“other AC” becomes the one you want. This creates an inconsistent definition.S
July 9, 2008 at 3:23 pm #28634This is different and this is something you can do, but . . .
However, in this case, all you are really doing is giving
“different names” to the generators of SO(4), because you
are just using the SO(4) multiplication structure on these
new names.S
July 9, 2008 at 5:17 pm #28636July 9, 2008 at 5:18 pm #28638July 9, 2008 at 5:32 pm #28640In my example of the two arcs on the same geodesic path, you can’t
force the continuity. If you are restricting to SHORTEST geodesic,
the path will instantaneously switch once the other geodesic option
becomes the shortest path.If you are making a definition in terms of arcs, then I think
you have to define it locally in a manifold sense.S
July 10, 2008 at 2:52 pm #28642AC is not a lengthminimizing geodesic anymore necessarily;
you get a geodesic, but not a lengthminimizing one.This is the source of the welldefined problem.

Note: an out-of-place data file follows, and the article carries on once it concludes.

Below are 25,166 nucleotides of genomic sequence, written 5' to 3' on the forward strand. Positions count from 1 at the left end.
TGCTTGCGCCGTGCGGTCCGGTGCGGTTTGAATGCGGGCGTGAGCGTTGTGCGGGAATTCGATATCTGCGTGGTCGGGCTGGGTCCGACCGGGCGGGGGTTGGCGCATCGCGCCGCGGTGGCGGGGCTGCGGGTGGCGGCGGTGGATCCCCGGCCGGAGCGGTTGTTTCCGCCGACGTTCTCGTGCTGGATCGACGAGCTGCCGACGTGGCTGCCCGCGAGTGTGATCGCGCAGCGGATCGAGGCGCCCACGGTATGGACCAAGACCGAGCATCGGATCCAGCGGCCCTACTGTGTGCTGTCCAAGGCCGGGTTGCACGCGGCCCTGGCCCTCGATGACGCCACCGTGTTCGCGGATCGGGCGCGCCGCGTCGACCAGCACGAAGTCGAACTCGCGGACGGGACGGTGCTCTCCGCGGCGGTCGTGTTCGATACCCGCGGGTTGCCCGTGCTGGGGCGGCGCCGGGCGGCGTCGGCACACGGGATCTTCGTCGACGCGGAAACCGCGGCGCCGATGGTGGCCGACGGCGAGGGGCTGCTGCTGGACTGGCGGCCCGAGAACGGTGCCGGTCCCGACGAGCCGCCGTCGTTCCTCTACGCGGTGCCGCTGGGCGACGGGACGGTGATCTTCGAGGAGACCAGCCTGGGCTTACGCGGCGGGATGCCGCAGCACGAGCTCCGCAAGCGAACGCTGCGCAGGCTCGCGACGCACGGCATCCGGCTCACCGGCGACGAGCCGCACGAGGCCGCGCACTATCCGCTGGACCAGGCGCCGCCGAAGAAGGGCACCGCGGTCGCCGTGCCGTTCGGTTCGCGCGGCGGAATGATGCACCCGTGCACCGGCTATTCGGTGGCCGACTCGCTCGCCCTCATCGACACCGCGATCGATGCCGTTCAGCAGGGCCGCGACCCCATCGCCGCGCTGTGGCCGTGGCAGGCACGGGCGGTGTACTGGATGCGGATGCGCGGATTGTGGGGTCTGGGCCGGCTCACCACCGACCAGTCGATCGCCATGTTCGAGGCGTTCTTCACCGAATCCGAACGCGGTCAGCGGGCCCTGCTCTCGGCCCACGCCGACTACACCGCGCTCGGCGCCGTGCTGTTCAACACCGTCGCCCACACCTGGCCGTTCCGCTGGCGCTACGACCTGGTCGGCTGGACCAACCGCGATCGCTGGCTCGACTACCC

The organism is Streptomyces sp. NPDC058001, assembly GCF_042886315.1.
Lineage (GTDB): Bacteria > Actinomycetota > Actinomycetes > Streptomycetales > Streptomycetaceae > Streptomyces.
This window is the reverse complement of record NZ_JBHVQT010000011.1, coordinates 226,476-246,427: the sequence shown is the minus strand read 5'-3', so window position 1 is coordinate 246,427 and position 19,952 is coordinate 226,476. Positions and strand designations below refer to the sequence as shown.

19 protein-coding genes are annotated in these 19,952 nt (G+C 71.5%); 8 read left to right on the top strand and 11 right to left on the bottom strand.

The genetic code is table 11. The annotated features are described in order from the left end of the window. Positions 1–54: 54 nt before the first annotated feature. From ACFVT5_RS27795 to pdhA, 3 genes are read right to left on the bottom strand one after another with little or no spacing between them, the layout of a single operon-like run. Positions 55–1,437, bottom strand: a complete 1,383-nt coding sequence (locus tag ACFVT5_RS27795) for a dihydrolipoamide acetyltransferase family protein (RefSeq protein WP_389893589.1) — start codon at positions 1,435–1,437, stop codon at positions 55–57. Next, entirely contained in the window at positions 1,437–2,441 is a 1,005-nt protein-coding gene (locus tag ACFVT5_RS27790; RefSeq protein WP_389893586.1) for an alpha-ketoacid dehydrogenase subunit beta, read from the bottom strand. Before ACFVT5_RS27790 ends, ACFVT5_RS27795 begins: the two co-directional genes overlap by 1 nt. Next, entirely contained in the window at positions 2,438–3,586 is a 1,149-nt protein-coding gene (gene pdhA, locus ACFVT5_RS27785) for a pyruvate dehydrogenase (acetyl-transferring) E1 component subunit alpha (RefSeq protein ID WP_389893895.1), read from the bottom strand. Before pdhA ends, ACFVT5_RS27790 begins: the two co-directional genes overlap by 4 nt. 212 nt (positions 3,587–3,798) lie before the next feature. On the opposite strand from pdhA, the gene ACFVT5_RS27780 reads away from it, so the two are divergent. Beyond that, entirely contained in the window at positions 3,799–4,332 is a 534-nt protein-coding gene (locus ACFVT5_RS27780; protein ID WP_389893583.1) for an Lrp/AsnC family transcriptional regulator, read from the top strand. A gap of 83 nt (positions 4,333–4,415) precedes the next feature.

If all you care about is geodesic preservation, then fine.
Products of the form AB@BC are defined in *that* case, but
then your comment that the products AB@BC represent
shortest paths on the nsphere is not accurate.You have to decide what you want.
S
July 10, 2008 at 10:49 pm #28644Yes, this is why I was making such a big deal about the
lengthminimizing feature. You wanted to use “arc multiplication”
to generalize the notion of complex numbers and quaternions in a
new way.To be welldefined, I wanted to know what properties you wanted to
carry over into the generalization . . .S
July 10, 2008 at 11:15 pm #28646With geodesic preservation only, there is no problem with
the AB@BC definition.Here’s an idea for your situation with AB@CD:
Consider parallel translations of CD to arcs BE . . .
You *may* have an issue with uniqueness of parallel translation,
depending on how the parallel translation is done.Recommendation: consider variations of CD to BE along arc BC.
Have fun,
SJuly 16, 2008 at 1:14 am #28648